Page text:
by April Ballard
I believe that traveling teaches us so much about ourselves, the world, and our relationship to both. That being said, traveling was merely a dream I had for a very long time. I very much wanted to experience new places. I wanted to feel the excitement of new surroundings. I wanted to learn and be a part of new cultures. I wanted to feel; however, I was held prisoner by an eating disorder. Anorexia and bulimia told me over and over all that I was neither able nor was I “allowed” to accomplish new goals or seek new adventures. Among this long list of goals, experiences, tasks, and endeavors, was traveling. The intrusive voice of the eating disorder told me over and over that, I was not good enough and that I had to follow the lies and “rules” it had created for me. It was not the life that I, April, desired. The voice of the eating disorder did not embrace traveling, because it would most certainly be out of the “safe” zone, which I would learn in recovery, was anything but safe.
To travel meant that I would not be able to control every single aspect of the day. I would, of course, learn in recovery, that this was also a lie. While desperately trying to cling to control, I was totally out of control. The voice of April was so faint and weak. I had nearly lost her; I had nearly lost my own thoughts and voice. That being said, when I would decide to step out into a new adventure, the eating disorder would say no, and I would listen. Traveling would have been too risky and scary because it was not in my routine and would not allow me to continue my eating disorder habits in the same way. Therefore, the eating disorder was the ruler of every aspect of my life.
The topic of traveling comes to my mind often, as it is an aspect of my life since recovery, that is entirely different in the best of ways. I am incredibly happy to say that I now not only look forward to traveling but also actually make the plans and follow through with the travels. In fact, my fiance and I have wanted to visit a new place together for months now. So, we are making this happen in June! We will adventure to a place neither of us have visited before, and share new experiences together. This truly warms my heart when I think of it. There was a time when I had neither the mental nor physical energy to do so, but the sky is the limit these days! All of this being said, this is a lengthy introduction to me sharing my traveling experience two weeks ago.
Two weeks ago my fiance and I set out for the Bluegrass state of Kentucky. We left home at 7 am with a ten-hour drive ahead of us. I am from Kentucky and it certainly evokes a happy and nostalgic feeling for me to visit. I feel. I feel these emotions. They are not clouded by the intrusive thoughts of what I will eat, or not eat. I am present. I certainly also feel tired along the journey. As a matter of fact, on our way home, I started to feel quite anxious and ready to relax at home. However, there is a distinct difference in that I am actually feeling these feelings, and not seeking a way to numb them. In addition, I am no longer disconnected from my body and mind, and am keenly aware of what my feelings and emotions are; they are no longer controlled and severely misguided by an eating disorder.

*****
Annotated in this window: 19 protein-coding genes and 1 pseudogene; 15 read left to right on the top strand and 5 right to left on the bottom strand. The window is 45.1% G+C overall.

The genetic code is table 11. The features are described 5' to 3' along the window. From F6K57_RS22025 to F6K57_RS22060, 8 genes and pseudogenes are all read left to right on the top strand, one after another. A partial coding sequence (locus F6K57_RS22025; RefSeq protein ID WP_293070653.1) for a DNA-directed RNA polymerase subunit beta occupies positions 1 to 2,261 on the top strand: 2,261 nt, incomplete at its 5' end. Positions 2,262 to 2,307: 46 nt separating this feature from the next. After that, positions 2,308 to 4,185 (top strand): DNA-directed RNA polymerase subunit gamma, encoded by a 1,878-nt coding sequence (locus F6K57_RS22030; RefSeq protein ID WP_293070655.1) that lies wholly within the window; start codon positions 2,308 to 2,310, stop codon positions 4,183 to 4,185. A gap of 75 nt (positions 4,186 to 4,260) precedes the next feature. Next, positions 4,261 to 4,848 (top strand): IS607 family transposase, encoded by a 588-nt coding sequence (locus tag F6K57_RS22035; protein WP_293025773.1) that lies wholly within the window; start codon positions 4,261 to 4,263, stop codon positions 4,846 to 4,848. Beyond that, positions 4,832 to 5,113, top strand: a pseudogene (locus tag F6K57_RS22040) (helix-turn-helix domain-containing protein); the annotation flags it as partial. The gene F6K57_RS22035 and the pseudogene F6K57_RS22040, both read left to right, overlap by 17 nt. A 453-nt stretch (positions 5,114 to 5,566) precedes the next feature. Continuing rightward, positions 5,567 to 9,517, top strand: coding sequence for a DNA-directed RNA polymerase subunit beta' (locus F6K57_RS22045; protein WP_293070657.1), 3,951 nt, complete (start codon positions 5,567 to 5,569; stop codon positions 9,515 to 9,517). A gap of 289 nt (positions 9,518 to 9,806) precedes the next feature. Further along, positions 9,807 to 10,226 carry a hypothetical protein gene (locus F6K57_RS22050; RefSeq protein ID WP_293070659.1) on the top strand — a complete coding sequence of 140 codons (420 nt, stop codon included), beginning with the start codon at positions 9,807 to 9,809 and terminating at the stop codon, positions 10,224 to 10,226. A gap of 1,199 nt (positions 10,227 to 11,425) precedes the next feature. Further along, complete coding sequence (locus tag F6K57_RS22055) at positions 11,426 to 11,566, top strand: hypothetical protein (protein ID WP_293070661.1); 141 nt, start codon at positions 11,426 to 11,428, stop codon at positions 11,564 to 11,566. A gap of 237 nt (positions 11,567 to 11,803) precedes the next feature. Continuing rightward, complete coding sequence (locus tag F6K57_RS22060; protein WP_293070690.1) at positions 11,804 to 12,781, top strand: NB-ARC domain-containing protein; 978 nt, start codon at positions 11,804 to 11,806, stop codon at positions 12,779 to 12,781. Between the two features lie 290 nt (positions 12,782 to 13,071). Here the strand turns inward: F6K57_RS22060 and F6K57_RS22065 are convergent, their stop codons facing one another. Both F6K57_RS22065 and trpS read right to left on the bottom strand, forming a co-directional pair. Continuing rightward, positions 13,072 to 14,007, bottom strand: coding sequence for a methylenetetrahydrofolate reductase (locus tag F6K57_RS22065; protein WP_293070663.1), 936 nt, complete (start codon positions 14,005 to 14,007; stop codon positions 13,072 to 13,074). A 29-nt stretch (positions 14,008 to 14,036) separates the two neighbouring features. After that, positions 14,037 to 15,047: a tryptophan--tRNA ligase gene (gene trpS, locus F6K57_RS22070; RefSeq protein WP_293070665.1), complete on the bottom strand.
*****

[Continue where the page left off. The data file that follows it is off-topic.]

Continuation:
While we were in Kentucky, we drove out to the countryside to take in the beauty of the bluegrass; the rolling hills, the fences, the horses, all that makes the bluegrass what it is. We celebrated the beauty of it. While it was quite cold, we stopped and took some photos. My fiance took some photographs of me as I walked along a quiet country road. When we returned home, I looked through the photos and my initial thought was, “these are not flattering photos of me.” Then, I reflected and realized that I was allowing negative self-talk and old thought patterns to totally interfere and overtake the afternoon that we had shared. I decided to embrace the spirit of the day and that of the life that we share together. I decided to remain thankful for the moments of the afternoon and for the ability to share these moments with one another. I chose recovery. I choose recovery every day. Some days, I actively say aloud, I choose recovery and this is an old thought pattern… I am awake, I am aware, I am healthy and deserving of love and compassion to myself. YOU are as well.
April Ballard is a teacher and eating disorder awareness and recovery advocate who has been in recovery from anorexia and bulimia for three years. April also designs curriculum for a national art and music integration program. April is the founder and coordinator of the Charleston, South Carolina NEDA (National Eating Disorder Association) Walk. April has been recognized and awarded on the university level for her critical thinking teaching skills. She is also currently writing a children’s book with the message of treating all beings with compassion and kindness. April is a strong advocate for eating disorder prevention and recovery. April is also committed to an educational role with helping The Stone Soup Collective where she will strive to empower individuals and families to discover their strengths, while learning to nourish their bodies, minds and spirits. If you or someone you know is struggling with an eating disorder help is available please visit: https://www.nationaleatingdisorders.org/ to learn more.